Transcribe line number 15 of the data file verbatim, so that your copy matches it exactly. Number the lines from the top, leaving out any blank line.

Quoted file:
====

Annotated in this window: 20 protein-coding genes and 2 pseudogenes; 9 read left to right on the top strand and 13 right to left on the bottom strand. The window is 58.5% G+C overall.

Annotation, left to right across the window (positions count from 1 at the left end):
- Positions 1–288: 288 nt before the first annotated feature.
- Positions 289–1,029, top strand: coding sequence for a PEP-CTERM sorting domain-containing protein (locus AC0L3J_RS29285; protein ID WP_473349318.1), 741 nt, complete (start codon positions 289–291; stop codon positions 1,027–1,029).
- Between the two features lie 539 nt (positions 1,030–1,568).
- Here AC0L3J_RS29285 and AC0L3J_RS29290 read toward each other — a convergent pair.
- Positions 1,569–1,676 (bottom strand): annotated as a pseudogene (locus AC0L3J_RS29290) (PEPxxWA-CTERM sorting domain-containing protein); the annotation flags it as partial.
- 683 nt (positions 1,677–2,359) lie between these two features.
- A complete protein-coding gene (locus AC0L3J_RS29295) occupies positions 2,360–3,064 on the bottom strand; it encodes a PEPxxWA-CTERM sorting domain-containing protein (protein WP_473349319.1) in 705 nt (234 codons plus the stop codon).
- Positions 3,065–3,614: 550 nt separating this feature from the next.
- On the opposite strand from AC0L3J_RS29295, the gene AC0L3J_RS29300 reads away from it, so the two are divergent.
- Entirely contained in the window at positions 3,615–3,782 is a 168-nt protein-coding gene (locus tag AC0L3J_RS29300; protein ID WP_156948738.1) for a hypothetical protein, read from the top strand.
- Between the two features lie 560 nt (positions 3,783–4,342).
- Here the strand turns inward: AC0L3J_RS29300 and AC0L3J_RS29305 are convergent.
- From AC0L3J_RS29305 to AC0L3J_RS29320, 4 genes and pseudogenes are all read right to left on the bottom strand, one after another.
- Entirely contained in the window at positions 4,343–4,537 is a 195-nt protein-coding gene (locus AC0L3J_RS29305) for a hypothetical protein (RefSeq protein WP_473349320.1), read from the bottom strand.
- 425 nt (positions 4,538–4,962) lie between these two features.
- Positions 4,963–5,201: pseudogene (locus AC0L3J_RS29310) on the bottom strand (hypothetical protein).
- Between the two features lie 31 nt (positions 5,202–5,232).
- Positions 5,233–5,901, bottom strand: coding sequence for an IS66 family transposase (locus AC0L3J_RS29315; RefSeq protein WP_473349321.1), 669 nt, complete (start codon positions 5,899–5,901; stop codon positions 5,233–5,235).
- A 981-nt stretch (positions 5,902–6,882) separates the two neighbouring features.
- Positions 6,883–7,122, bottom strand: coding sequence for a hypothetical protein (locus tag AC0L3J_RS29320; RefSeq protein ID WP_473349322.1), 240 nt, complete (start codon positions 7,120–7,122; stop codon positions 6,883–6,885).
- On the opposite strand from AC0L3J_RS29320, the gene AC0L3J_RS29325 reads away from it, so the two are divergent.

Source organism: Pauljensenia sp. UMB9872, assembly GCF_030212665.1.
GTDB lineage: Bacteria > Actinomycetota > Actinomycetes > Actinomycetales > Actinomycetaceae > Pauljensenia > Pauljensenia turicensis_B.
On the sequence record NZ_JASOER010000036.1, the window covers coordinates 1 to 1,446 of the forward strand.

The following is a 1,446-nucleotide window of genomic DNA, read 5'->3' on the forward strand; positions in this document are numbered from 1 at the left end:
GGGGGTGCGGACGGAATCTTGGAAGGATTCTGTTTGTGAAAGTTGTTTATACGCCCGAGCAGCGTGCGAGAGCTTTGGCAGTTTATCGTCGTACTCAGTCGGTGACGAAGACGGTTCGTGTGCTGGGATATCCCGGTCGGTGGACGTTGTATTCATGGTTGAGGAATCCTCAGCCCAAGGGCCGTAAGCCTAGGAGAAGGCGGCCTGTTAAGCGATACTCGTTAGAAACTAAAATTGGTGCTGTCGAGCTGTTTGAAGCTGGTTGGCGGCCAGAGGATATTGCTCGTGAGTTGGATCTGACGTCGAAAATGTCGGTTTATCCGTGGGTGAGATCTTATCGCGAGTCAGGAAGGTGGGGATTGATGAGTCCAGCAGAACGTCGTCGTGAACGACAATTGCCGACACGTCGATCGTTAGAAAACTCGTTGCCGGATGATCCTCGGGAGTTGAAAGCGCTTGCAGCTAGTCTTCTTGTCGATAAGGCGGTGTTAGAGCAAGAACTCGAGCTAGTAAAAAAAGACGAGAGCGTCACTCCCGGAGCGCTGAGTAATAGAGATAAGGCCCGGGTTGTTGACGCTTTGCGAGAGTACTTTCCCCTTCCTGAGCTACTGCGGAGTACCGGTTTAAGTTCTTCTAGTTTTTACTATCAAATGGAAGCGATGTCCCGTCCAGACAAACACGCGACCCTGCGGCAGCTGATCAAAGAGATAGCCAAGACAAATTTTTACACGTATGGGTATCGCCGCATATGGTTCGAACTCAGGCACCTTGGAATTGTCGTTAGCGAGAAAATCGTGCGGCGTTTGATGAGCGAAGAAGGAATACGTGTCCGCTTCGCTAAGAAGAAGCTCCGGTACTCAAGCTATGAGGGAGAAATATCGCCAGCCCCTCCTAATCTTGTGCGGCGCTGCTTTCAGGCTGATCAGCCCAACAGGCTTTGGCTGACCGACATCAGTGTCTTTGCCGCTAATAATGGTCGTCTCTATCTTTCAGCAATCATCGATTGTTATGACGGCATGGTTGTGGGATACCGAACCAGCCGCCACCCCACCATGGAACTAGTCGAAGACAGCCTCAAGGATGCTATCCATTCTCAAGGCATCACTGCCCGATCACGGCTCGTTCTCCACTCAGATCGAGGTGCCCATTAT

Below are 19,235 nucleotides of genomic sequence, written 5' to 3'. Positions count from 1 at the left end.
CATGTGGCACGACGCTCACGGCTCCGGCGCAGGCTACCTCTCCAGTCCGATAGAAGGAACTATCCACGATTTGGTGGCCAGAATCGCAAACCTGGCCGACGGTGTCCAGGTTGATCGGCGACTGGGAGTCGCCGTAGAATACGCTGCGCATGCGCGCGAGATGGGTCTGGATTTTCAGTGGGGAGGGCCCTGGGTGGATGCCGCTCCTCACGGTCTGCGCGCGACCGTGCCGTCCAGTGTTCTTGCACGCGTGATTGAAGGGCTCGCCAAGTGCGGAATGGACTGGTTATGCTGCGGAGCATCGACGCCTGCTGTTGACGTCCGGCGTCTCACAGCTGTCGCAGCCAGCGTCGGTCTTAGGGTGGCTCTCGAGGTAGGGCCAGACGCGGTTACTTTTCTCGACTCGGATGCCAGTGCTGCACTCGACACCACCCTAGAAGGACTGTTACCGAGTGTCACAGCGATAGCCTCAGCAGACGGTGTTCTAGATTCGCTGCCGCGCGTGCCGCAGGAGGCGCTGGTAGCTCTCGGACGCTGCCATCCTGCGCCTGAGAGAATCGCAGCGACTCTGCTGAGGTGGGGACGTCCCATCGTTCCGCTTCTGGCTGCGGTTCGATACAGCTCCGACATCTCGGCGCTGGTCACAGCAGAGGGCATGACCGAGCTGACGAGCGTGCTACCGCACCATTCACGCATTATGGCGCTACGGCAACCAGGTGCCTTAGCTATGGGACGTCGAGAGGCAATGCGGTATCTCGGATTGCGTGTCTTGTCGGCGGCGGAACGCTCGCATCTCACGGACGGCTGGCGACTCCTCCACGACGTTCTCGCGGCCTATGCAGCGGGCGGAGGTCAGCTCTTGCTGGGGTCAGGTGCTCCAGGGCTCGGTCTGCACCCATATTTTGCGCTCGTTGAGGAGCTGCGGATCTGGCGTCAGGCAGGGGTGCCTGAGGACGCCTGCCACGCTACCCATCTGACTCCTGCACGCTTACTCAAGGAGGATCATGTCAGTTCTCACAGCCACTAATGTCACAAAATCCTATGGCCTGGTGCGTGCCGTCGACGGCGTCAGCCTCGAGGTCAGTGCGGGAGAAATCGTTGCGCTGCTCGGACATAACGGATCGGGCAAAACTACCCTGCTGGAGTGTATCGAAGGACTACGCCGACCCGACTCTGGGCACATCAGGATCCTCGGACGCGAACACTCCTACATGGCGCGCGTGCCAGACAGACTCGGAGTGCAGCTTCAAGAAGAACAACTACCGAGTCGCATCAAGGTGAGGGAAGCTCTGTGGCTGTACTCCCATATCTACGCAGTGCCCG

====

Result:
- From AC0L3J_RS29305 to AC0L3J_RS29320, 4 genes and pseudogenes are all read right to left on the bottom strand, one after another.